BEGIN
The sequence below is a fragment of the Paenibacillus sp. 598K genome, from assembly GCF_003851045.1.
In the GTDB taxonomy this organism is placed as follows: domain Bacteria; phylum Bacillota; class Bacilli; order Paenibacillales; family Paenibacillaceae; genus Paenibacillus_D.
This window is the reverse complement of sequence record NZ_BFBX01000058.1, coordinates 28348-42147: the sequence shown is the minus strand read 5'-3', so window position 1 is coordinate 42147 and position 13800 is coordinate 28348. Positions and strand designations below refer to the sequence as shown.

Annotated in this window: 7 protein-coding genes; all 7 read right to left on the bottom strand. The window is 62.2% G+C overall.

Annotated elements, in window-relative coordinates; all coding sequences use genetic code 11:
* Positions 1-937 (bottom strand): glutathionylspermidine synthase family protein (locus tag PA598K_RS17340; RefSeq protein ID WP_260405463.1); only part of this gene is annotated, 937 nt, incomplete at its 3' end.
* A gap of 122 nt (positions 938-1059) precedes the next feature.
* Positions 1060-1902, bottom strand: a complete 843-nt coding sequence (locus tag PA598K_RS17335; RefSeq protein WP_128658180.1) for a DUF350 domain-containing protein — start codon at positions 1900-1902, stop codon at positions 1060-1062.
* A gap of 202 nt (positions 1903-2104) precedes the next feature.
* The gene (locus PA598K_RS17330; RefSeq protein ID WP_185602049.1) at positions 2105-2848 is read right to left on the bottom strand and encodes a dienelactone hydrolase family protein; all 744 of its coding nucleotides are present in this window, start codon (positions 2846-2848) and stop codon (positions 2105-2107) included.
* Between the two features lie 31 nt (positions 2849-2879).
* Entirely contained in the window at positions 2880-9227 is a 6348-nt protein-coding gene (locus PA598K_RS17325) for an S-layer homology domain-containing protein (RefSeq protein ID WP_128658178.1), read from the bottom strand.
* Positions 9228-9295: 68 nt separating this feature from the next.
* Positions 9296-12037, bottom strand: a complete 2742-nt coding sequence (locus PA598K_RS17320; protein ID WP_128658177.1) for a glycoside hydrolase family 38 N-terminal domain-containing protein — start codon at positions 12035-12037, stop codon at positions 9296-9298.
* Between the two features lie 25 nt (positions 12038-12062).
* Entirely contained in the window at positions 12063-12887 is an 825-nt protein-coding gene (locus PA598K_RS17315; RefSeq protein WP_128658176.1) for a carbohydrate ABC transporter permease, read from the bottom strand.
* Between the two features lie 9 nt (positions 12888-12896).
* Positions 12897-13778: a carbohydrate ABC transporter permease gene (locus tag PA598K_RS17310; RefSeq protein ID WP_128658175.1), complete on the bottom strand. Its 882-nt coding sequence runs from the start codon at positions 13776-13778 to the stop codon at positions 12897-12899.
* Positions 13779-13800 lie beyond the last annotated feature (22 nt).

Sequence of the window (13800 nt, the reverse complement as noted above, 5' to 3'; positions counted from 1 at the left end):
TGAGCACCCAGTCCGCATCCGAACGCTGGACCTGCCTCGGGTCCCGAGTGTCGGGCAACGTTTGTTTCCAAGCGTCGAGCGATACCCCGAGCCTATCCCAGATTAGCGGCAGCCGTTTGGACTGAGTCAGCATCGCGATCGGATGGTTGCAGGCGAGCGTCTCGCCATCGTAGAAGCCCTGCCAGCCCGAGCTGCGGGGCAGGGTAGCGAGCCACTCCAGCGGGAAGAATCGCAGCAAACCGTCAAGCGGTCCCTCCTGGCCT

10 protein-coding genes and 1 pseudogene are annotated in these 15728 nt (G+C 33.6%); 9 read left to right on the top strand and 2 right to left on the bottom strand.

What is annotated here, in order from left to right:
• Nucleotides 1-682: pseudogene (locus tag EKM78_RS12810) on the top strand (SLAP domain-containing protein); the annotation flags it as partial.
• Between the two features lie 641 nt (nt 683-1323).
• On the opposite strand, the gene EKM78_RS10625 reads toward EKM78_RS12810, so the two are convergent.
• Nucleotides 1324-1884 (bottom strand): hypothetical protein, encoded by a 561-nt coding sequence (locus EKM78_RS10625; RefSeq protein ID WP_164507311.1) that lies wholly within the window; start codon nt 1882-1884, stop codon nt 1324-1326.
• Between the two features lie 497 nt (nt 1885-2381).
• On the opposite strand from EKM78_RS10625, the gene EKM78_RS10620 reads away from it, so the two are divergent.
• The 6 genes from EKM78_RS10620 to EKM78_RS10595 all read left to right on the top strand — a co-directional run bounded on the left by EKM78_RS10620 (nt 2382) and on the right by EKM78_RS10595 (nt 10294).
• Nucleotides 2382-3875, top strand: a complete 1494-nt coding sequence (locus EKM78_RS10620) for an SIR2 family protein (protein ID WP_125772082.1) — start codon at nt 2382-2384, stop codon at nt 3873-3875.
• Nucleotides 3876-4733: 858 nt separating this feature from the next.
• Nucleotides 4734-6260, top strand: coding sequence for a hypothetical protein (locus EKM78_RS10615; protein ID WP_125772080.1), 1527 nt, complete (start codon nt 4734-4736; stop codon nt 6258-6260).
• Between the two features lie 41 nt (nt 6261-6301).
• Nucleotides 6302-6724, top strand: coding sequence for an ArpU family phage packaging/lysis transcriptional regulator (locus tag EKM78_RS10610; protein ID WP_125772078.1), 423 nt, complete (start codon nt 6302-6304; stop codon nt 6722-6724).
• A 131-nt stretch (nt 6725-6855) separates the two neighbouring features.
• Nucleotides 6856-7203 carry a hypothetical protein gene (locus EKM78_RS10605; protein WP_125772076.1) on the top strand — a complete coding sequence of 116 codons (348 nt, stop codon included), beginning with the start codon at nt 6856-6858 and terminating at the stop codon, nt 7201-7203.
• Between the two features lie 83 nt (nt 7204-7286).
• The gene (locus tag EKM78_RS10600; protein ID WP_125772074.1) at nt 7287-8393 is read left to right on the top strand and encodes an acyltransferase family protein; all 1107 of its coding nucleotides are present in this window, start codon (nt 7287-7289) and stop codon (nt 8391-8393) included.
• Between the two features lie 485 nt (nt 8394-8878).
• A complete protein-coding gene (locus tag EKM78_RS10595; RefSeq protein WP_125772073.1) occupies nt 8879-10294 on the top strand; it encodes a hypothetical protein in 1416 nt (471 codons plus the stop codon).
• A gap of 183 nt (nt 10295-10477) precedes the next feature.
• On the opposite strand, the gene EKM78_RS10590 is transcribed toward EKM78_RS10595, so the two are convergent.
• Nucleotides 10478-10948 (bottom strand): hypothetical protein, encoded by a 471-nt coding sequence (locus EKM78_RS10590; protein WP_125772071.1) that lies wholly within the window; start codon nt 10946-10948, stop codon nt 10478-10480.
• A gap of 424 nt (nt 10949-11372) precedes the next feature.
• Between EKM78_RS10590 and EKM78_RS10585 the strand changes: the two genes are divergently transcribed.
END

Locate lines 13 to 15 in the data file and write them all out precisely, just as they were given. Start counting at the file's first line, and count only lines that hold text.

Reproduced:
* Positions 9228-9295: 68 nt separating this feature from the next.
* Positions 9296-12037, bottom strand: a complete 2742-nt coding sequence (locus PA598K_RS17320; protein ID WP_128658177.1) for a glycoside hydrolase family 38 N-terminal domain-containing protein — start codon at positions 12035-12037, stop codon at positions 9296-9298.
* Between the two features lie 25 nt (positions 12038-12062).